“We’re trying to hold the line, at least the first year out,” she said. “... We’re not opening the trough.”
Rather than request a higher wage hike this year, Family Court judges have asked for $10,000 to initiate a study that compares employee salary and benefits in the public and private sectors.
Beyond existing employees, department leaders also have asked for extra money to replenish their ranks, which haven’t fully recovered from the layoffs that began in 2010. Budget figures show the requests collectively would add the equivalent of 80 more full-time employees to the general fund and criminal justice fund payroll expenses.
More than half of the new hires would be for the sheriff’s office, which is trying to boost its employee levels so it can reopen sections of the county jail that were closed in December 2010 when then-Sheriff Timothy Swanson didn’t have enough staff to guard the inmates due to layoffs.
Before retiring as sheriff earlier this month, Swanson told commissioners he needed 43 additional employees at a cost of $2.4 million to fulfill the promise made to voters during the campaign for the sales tax and open the jail to its 501-inmate-bed capacity. The jail has remained at the 400 beds since July.
Sheriff George T. Maier said Friday he likely will hire more corrections officers and fewer deputies than what Swanson had planned, due to the office’s difficulty in hiring qualified candidates. Corrections officers, who are paid less than deputies, can work only inside the jail and cannot be used for road patrol.
Maier, who hopes to fully reopen the jail within three months, doesn’t yet know how the shift in hiring strategy will affect the office’s funding request.
Prosecutor John Ferrero has asked commissioners for additional money to fill the 14 vacant positions in his office. He said some township officials the office must represent under law have complained about waiting months for legal answers and advice.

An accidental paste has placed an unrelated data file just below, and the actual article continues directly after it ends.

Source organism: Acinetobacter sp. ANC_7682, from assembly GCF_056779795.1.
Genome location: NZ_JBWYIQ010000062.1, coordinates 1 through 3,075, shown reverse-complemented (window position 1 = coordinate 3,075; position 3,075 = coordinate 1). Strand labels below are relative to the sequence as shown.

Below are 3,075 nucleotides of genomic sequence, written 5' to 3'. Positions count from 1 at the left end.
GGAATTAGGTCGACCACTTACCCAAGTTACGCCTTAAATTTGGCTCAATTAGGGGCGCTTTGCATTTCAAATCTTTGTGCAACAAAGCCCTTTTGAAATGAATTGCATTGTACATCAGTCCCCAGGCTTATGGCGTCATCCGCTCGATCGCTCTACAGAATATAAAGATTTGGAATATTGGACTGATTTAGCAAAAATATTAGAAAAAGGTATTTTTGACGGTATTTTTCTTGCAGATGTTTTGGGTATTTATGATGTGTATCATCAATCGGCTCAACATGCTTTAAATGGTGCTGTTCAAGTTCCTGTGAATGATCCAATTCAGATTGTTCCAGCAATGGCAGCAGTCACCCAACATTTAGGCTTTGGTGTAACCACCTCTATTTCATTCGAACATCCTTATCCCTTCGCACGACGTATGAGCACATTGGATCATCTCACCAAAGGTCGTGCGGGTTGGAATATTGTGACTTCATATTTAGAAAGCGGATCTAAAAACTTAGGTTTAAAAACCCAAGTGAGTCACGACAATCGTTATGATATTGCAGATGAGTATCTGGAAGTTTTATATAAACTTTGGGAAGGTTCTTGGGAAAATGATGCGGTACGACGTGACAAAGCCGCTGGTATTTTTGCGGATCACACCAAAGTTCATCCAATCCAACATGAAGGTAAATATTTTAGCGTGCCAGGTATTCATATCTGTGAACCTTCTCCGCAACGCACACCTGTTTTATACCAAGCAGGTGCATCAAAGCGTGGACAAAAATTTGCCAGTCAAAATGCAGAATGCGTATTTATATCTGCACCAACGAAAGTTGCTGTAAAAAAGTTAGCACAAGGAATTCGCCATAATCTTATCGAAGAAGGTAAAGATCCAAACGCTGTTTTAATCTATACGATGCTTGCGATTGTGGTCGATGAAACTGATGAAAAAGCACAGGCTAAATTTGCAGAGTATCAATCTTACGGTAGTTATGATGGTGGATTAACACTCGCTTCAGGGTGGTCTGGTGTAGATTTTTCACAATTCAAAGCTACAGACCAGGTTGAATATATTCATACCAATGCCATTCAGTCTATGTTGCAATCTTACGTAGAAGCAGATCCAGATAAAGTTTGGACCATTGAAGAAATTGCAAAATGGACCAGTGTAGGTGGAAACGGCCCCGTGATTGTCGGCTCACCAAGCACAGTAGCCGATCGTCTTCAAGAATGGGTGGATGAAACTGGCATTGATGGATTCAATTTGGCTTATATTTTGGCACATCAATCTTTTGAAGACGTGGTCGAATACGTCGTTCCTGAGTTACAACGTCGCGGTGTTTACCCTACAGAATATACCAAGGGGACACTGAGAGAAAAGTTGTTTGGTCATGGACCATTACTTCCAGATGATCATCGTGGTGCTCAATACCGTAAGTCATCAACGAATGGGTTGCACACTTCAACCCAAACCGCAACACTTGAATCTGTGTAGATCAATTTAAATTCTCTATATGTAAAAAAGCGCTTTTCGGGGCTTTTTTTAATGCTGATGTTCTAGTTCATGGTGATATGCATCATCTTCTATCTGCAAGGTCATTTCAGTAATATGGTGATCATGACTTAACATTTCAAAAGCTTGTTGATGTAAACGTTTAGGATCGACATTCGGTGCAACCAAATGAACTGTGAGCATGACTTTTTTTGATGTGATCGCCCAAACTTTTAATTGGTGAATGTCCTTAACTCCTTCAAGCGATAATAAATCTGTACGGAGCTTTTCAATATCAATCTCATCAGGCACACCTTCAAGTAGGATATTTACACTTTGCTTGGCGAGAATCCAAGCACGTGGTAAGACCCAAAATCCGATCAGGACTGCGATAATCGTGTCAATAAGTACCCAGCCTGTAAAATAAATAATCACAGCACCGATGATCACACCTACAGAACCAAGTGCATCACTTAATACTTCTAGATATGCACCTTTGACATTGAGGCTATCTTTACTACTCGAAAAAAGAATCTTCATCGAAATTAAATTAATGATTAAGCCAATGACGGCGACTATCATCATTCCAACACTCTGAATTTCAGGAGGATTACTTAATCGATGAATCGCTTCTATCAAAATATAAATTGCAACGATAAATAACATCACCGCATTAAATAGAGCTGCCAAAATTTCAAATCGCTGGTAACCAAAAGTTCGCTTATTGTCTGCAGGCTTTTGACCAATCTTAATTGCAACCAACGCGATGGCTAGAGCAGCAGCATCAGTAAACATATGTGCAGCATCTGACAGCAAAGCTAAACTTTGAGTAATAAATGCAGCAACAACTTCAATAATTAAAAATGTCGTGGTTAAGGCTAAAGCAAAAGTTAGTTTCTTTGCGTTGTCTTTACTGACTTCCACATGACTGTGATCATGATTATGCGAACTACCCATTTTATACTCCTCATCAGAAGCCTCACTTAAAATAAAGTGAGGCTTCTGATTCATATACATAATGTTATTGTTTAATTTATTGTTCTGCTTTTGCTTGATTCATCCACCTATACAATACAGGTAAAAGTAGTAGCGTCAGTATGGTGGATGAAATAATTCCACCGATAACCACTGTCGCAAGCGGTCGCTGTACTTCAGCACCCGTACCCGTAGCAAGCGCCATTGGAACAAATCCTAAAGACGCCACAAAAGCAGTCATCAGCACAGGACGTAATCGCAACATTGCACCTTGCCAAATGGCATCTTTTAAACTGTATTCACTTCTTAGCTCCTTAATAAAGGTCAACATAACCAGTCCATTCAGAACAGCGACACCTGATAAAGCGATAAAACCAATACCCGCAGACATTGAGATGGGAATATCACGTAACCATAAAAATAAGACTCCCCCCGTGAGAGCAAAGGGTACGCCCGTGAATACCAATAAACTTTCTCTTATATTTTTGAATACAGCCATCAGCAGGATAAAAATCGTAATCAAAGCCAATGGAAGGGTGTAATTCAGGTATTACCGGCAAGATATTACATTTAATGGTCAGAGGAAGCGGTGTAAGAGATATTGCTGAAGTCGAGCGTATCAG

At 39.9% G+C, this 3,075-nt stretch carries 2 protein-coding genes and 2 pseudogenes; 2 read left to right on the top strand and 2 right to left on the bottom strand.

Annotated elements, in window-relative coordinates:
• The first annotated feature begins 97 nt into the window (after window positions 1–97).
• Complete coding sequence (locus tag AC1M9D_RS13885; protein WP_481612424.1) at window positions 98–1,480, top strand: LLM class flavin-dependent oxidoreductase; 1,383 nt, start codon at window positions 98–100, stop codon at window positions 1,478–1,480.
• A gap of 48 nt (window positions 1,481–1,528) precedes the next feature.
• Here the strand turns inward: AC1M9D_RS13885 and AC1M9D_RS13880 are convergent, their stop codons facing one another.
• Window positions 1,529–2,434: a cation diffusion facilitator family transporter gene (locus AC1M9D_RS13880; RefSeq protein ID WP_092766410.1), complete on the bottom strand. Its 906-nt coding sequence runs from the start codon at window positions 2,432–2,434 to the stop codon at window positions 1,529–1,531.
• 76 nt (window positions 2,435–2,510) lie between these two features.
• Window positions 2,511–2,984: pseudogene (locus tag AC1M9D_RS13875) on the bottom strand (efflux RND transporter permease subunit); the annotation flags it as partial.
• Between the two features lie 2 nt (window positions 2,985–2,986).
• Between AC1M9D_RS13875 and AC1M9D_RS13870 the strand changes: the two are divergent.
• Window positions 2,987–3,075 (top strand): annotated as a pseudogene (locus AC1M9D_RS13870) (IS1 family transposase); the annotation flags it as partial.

“Those are the people that we asked to pass the sales tax,” Ferrero told commissioners during his budget hearing. “They’re now saying, ‘What about us?’ It’s important that we keep them happy. Seven years will be coming up real soon.”
Hiring 14 employees would bring Ferrero’s staff to 66 workers, which is the same number of employees he had in 2010.
Page 3 of 3 - IMPROVEMENT PROJECTS
Several large improvement projects also are included in this year’s budget requests, including:
• The Stark County Board of Elections is asking for $100,000 to move its operations from 201 Third St. NE to the Cohen-Joliet building at 3525 Regent Ave. NE. Board members said the 25,000-square-foot building, formerly used by the Stark County Board of Developmental Disabilities, has its own parking lot, is handicapped-accessible, located on a bus route and has loading bays that would be ideal for handling voting machines. The board had sought the move in 2010, but the plans stalled due to lack of funding.
• The Stark County Veterans Service Commission included $200,000 in its budget request so it can hire employees from the county recorder’s microfilm division to transfer more than 70,000 of its files to microfilm. The recorder plans to hire two employees to complete the projected two-year-long project.
• Both the county coroner and sheriff say the roof at the Stark County Safety Center need to be repaired, but neither know how much the expense could be. The sheriff’s office has asked for commissioners to hire a company that specializes in building and facility maintenance to evaluate the center.